Another reason I find happiness in the garden may be that I like the way the earth smells. Dirt. I even take pictures of it. Like when I was so excited to find bags of composted horse manure at the local farmers’ market. If you lived in Georgia, with all the orange clay, you’d be thrilled with manure too, I bet.
The manure I found.
See what I mean?
Happiness in a bag.
There is another smell I like when I garden. I also like the way the tiller smells when you crank it for the first time. That smell takes me immediately back to Grandparents’ farm. I’m pretty sure that is one of the reasons I like to play in the dirt. Memory association.
I also felt happy when I headed out to my garden and saw, for the first time in the season, the seeds sprouting. It’s as though I didn’t really think it would happen. I get so excited and thrilled with the whole miracle of that seed. I planted a dried old piece of corn in that hole and now it is a tiny plant. And one day it might produce more corn. With more seeds. I mean, come on. That is a miracle. It’s an encounter with the holy, the infinite, the source.
“Happiness cannot be traveled to, owned, earned, worn or consumed. Happiness is the spiritual experience of living every minute with love, grace, and gratitude,” so says Denis Waitley.
And I have to agree. Love, grace, gratitude. That is what I was feeling in the garden. Yes, that’s where the surge of happiness came from.
Since I started this post, I found confirmation of something that I’d long suspected. Happiness is good for your heart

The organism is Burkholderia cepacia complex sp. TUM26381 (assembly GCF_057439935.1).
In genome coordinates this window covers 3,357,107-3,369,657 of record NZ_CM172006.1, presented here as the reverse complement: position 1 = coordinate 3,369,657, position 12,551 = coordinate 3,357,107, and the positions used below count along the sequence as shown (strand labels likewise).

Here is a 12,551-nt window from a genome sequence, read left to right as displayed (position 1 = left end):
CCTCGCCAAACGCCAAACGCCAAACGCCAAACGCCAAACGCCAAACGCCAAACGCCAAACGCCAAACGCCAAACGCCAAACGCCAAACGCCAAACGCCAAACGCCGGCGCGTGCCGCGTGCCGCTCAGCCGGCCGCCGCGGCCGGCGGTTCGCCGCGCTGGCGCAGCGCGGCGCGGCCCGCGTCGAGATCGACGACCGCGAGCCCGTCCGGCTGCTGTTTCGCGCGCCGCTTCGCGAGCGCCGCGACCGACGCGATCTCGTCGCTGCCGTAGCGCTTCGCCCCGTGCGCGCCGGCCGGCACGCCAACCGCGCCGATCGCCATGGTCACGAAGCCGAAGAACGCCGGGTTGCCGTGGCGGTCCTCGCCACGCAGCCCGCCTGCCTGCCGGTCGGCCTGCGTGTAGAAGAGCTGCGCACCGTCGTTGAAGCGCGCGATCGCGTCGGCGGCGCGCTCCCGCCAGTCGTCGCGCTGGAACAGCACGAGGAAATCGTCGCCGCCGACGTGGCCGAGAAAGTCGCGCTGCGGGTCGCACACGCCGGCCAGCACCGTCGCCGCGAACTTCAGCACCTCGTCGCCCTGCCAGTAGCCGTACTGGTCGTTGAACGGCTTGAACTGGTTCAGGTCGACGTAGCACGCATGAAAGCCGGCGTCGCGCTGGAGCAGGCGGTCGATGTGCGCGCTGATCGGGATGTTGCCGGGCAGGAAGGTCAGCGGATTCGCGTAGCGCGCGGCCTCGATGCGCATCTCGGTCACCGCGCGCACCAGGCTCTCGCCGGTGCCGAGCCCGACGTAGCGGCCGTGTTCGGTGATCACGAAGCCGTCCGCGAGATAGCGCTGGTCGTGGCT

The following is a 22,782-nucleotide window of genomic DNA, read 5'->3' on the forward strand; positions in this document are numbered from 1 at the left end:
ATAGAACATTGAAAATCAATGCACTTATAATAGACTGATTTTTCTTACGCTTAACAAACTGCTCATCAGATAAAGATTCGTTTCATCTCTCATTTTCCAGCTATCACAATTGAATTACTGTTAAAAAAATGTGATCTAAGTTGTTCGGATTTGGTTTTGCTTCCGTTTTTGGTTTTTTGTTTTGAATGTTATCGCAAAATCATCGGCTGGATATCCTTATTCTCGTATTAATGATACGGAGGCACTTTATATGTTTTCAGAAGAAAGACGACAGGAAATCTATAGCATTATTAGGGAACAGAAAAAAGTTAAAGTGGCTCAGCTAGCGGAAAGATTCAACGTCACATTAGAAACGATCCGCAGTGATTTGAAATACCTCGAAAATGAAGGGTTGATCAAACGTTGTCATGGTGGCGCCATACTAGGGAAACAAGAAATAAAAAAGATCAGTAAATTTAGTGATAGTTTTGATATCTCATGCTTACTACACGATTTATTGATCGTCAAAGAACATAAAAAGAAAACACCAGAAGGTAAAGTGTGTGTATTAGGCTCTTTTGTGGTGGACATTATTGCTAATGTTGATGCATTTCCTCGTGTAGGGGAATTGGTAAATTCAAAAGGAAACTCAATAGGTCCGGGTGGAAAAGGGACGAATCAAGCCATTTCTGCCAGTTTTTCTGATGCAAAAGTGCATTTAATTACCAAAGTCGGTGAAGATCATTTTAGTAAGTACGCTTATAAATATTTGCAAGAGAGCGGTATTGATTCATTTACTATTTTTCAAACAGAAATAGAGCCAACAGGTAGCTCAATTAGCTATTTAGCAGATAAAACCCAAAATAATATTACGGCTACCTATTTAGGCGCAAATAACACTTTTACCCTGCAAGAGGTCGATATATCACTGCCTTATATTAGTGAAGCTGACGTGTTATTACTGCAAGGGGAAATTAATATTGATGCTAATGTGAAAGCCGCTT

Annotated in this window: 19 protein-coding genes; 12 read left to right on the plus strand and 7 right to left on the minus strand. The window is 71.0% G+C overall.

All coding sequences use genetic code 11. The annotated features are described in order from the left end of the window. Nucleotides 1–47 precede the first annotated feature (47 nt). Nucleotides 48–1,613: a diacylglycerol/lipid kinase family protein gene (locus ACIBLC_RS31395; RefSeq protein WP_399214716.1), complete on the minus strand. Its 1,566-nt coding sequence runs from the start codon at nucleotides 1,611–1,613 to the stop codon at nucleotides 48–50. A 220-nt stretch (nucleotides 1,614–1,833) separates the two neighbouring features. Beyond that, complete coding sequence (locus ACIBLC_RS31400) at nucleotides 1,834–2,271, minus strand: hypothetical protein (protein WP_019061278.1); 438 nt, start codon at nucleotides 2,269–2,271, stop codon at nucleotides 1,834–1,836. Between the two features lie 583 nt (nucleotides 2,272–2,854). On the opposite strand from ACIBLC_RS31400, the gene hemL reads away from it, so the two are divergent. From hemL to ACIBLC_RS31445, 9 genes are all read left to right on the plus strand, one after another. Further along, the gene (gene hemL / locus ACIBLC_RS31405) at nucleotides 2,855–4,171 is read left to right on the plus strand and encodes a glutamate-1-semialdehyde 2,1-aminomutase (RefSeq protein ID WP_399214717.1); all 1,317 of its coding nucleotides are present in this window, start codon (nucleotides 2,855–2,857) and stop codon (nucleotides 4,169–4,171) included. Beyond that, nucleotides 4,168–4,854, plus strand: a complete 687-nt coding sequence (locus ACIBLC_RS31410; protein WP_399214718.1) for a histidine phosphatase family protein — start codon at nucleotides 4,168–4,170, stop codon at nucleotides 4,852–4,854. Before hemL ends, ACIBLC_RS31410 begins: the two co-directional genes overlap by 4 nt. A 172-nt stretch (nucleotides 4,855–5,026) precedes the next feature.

Yep, a study found that that the happiest people were 22% less likely to develop heart disease over the 10 years of follow-up than people who fell in the middle of the negative-positive emotion scale. Happy people tend to sleep better, eat better, smoke less, get more exercise.
Another study showed that money does NOT make us happy. Again, I’m not surprised. At all.
I found a study estalishing another one of my suspicions: happiness is contagious
I’m not surprised by that either. Haven’t you found that to be true? Like, when you are around someone who is happy, you feel good.
The study showed that knowing someone who is happy makes you 15.3 percent more likely to be happy yourself. But what about this? A happy friend of a friend increases your odds of happiness by 9.8 percent. And a happy friend of a friend of a friend increases your odds by 5.6 percent. Pretty cool.
So maybe we owe it not only to ourselves to be happy. But also for our spouses, our kids, our friends, parents. For folks we love. For the people we work with. Don’t worry, be happy.
Enough about me. Now won’t you leave a comment and spread your happiness?
What are you happy about today?
Until next time, Friends, savor the flavor of life!
Lots of love, The City Farmgirl, Rebekah
(I compiled lots of happiness quotes—you’ll find them at www.rebekahteal.com
. Like this one from Wayne Dyer that I really should write on post-its and post on my mirror and on my forehead, “You have everything you need for complete peace and total happiness right now.”